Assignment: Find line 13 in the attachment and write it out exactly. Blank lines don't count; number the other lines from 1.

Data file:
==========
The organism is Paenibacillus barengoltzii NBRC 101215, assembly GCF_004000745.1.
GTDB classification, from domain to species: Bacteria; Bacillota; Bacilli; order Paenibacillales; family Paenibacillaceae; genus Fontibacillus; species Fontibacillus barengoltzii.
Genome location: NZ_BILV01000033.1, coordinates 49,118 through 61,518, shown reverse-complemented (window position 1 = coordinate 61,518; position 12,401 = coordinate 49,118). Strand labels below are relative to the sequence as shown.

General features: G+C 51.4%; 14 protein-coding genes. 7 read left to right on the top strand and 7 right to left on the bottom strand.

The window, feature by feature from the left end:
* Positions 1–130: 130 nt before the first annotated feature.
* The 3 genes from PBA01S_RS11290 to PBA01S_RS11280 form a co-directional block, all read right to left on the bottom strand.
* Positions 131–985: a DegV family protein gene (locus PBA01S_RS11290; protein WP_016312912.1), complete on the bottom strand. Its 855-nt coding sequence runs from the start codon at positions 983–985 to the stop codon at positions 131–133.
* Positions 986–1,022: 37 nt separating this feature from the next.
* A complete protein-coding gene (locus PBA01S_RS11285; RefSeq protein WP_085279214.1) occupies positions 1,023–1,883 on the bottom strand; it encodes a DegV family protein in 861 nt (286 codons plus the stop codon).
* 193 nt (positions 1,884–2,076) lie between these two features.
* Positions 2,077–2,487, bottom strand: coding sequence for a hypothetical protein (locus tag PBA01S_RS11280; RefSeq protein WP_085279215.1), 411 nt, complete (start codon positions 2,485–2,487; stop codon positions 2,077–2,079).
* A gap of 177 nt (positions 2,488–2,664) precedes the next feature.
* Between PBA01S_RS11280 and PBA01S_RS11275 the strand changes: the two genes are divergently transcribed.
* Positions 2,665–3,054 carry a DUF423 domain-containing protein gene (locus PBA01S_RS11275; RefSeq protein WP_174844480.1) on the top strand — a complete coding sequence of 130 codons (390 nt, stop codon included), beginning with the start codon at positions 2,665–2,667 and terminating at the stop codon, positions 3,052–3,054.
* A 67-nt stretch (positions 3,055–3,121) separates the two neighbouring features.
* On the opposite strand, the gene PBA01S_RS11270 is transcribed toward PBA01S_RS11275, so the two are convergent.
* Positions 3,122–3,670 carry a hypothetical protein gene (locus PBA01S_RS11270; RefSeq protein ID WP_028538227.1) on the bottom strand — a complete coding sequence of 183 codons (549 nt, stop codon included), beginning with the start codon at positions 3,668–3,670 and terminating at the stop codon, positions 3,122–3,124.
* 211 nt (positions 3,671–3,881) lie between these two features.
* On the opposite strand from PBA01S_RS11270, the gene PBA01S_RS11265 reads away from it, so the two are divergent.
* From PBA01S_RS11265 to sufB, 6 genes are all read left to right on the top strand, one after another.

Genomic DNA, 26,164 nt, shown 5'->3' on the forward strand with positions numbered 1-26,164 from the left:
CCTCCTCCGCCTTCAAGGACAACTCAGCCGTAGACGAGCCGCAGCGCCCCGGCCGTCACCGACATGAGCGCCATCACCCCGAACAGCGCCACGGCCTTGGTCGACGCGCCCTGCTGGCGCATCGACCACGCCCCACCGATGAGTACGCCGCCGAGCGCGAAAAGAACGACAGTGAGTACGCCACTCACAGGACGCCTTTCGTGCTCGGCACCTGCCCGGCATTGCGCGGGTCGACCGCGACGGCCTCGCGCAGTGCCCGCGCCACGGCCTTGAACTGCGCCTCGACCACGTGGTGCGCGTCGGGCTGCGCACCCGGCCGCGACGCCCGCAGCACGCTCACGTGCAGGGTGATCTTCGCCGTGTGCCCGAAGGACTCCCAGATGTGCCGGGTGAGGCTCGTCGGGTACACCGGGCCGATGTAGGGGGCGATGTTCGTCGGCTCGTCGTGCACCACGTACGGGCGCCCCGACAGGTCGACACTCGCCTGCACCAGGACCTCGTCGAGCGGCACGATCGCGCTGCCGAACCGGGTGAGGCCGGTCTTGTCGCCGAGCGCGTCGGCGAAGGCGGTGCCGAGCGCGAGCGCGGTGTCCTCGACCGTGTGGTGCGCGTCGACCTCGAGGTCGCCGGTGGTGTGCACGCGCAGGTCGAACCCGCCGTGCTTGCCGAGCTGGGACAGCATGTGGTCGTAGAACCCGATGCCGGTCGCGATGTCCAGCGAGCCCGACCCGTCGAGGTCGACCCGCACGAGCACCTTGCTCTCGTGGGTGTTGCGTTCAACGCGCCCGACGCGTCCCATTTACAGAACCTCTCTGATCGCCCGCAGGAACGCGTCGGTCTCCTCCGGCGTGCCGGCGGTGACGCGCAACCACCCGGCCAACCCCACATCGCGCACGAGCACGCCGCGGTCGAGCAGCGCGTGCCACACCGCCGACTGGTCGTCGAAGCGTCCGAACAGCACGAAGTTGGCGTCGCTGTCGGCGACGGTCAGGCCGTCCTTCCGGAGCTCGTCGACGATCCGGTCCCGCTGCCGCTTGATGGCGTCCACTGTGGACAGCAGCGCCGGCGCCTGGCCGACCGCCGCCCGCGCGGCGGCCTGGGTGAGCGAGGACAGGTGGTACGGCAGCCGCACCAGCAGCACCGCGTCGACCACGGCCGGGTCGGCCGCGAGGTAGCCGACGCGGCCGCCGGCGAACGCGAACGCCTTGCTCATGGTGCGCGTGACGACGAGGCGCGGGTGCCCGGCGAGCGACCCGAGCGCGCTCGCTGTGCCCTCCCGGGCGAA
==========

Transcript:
* A gap of 177 nt (positions 2,488–2,664) precedes the next feature.